Pennsylvania man faces deportation for SS activities

PHILADELPHIA — A U.S. appeals court has upheld an lower court order allowing for the deportation to Romania of Nikolaus Schiffer, an eastern Pennsylvania man who served as an SS concentration-camp guard.

During World War II, Schiffer, an 80-year-old retired baker, served at the Sachsenhausen and Hersbruck camps in Germany and the Majdanek concentration camp and the Trawniki SS training camp in Poland during World War II.

He failed to disclose information regarding his wartime activities when he sought naturalized American citizenship in 1958.

The Justice Department's Office of Special Investigations brought the case.

According to the Justice Department, a three-judge panel of the Third Circuit U.S. Court of Appeals last month sustained an earlier finding that Schiffer participated in acts of persecution on the basis of race, religion, national origin and political opinion while serving as a member of the Nazi SS.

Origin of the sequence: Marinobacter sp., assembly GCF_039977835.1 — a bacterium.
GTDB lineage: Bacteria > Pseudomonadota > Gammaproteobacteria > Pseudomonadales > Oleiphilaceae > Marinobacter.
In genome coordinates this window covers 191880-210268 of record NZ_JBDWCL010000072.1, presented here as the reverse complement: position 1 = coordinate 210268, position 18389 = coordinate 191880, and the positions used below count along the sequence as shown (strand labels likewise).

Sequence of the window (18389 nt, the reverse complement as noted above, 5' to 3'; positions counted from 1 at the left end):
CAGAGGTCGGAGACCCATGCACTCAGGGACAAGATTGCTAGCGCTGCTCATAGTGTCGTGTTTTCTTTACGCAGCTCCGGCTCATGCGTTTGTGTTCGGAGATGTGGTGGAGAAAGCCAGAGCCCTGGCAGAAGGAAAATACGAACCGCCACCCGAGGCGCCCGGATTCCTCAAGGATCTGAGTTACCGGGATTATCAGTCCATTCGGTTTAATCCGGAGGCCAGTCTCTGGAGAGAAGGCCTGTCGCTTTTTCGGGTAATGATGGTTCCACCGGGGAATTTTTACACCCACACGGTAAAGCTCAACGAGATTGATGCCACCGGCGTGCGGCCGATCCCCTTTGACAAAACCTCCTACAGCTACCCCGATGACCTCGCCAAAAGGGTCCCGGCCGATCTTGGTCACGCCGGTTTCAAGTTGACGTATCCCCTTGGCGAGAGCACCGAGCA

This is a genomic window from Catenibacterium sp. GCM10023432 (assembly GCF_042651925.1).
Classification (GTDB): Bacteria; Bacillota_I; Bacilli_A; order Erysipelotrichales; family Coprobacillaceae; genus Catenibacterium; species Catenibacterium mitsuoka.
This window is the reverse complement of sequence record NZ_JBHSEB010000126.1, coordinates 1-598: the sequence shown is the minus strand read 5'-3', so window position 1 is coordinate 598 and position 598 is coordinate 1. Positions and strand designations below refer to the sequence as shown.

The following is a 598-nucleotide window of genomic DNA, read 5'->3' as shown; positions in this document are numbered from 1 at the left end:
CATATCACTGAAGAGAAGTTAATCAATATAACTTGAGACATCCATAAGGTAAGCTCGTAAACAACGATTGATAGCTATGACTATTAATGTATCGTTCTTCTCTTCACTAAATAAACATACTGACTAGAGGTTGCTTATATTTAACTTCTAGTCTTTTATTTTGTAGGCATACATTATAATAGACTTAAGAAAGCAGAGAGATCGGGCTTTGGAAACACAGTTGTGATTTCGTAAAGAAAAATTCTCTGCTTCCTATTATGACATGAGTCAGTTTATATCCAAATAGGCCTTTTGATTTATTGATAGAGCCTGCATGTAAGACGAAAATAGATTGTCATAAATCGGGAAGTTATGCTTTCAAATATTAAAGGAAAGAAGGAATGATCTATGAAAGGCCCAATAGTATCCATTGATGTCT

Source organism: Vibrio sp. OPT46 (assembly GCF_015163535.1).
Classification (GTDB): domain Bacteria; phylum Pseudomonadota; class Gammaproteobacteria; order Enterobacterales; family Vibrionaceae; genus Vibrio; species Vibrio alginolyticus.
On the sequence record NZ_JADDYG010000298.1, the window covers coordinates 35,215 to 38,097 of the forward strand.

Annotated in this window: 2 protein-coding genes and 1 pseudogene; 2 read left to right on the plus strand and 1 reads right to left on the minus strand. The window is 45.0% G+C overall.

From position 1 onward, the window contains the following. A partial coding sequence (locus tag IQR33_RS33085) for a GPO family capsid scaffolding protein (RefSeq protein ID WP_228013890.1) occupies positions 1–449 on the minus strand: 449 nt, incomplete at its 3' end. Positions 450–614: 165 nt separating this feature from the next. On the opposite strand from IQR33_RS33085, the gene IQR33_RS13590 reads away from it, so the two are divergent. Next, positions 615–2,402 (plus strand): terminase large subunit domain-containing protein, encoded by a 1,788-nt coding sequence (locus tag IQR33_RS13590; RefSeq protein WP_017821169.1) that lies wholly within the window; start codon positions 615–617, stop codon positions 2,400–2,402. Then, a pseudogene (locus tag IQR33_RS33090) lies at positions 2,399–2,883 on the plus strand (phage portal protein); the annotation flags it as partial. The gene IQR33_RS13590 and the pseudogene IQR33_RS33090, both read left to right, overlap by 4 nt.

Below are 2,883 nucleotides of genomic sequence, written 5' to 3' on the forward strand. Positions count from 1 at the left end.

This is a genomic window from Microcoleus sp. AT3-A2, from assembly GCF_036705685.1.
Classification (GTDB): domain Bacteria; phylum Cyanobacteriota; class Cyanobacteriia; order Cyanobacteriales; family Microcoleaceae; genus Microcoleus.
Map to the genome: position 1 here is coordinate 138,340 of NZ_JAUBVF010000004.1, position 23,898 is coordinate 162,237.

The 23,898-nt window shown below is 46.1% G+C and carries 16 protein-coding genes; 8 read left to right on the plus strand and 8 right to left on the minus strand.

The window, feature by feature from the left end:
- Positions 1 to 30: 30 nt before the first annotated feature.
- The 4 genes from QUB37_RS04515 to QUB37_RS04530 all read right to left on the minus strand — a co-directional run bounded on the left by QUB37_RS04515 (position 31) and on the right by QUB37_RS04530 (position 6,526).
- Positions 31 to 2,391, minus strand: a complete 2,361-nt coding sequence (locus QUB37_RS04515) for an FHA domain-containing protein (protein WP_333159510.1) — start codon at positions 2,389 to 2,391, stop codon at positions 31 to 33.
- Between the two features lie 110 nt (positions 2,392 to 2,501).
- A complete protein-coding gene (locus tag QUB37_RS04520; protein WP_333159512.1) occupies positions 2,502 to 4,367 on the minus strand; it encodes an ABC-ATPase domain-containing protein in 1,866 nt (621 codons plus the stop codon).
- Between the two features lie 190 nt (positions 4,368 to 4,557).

In the 1997 finding for deportation, U.S. Immigration Judge John J. Gossert Jr. wrote, "Schiffer personally testified to his participation in a death march from Hersbruck to Auschwitz on which weakened prisoners were shot or left to die when they could not continue."

Schiffer's lawyer could not be reached for comment.

In a 1993 federal proceeding that led to Schiffer's being stripped of his naturalized citizenship, a judge found that Schiffer was "an active participant in the persecution occurring at these camps" through his role in preventing the inmates from escaping.

Schiffer was actually born in the Philadelphia area, but lost his American citizenship when he served in the Romanian army.